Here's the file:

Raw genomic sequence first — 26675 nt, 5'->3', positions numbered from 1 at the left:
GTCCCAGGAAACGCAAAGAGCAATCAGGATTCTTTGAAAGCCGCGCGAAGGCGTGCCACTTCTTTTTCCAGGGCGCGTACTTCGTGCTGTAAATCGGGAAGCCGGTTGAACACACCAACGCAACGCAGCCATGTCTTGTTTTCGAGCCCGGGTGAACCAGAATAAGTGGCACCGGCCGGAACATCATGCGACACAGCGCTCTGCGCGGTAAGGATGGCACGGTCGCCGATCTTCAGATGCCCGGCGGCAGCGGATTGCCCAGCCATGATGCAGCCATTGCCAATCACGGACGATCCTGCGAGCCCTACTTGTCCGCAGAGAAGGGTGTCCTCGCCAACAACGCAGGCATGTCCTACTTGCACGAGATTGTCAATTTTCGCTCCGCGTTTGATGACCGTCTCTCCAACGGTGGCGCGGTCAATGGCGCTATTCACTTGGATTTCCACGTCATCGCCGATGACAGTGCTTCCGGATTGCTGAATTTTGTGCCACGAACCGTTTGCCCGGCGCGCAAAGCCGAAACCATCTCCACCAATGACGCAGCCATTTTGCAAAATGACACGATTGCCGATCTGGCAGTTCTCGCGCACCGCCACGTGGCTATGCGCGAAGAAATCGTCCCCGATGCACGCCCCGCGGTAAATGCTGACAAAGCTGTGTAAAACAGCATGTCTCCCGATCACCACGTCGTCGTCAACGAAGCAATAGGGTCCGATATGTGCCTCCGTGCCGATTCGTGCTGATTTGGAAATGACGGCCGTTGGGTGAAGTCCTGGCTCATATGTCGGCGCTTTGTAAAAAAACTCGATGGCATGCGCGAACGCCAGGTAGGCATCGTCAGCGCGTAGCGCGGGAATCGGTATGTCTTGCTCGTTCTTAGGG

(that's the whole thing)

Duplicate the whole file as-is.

Raw genomic sequence first — 26675 nt, 5'->3', positions numbered from 1 at the left:
GTCCCAGGAAACGCAAAGAGCAATCAGGATTCTTTGAAAGCCGCGCGAAGGCGTGCCACTTCTTTTTCCAGGGCGCGTACTTCGTGCTGTAAATCGGGAAGCCGGTTGAACACACCAACGCAACGCAGCCATGTCTTGTTTTCGAGCCCGGGTGAACCAGAATAAGTGGCACCGGCCGGAACATCATGCGACACAGCGCTCTGCGCGGTAAGGATGGCACGGTCGCCGATCTTCAGATGCCCGGCGGCAGCGGATTGCCCAGCCATGATGCAGCCATTGCCAATCACGGACGATCCTGCGAGCCCTACTTGTCCGCAGAGAAGGGTGTCCTCGCCAACAACGCAGGCATGTCCTACTTGCACGAGATTGTCAATTTTCGCTCCGCGTTTGATGACCGTCTCTCCAACGGTGGCGCGGTCAATGGCGCTATTCACTTGGATTTCCACGTCATCGCCGATGACAGTGCTTCCGGATTGCTGAATTTTGTGCCACGAACCGTTTGCCCGGCGCGCAAAGCCGAAACCATCTCCACCAATGACGCAGCCATTTTGCAAAATGACACGATTGCCGATCTGGCAGTTCTCGCGCACCGCCACGTGGCTATGCGCGAAGAAATCGTCCCCGATGCACGCCCCGCGGTAAATGCTGACAAAGCTGTGTAAAACAGCATGTCTCCCGATCACCACGTCGTCGTCAACGAAGCAATAGGGTCCGATATGTGCCTCCGTGCCGATTCGTGCTGATTTGGAAATGACGGCCGTTGGGTGAAGTCCTGGCTCATATGTCGGCGCTTTGTAAAAAAACTCGATGGCATGCGCGAACGCCAGGTAGGCATCGTCAGCGCGTAGCGCGGGAATCGGTATGTCTTGCTCGTTCTTAGGG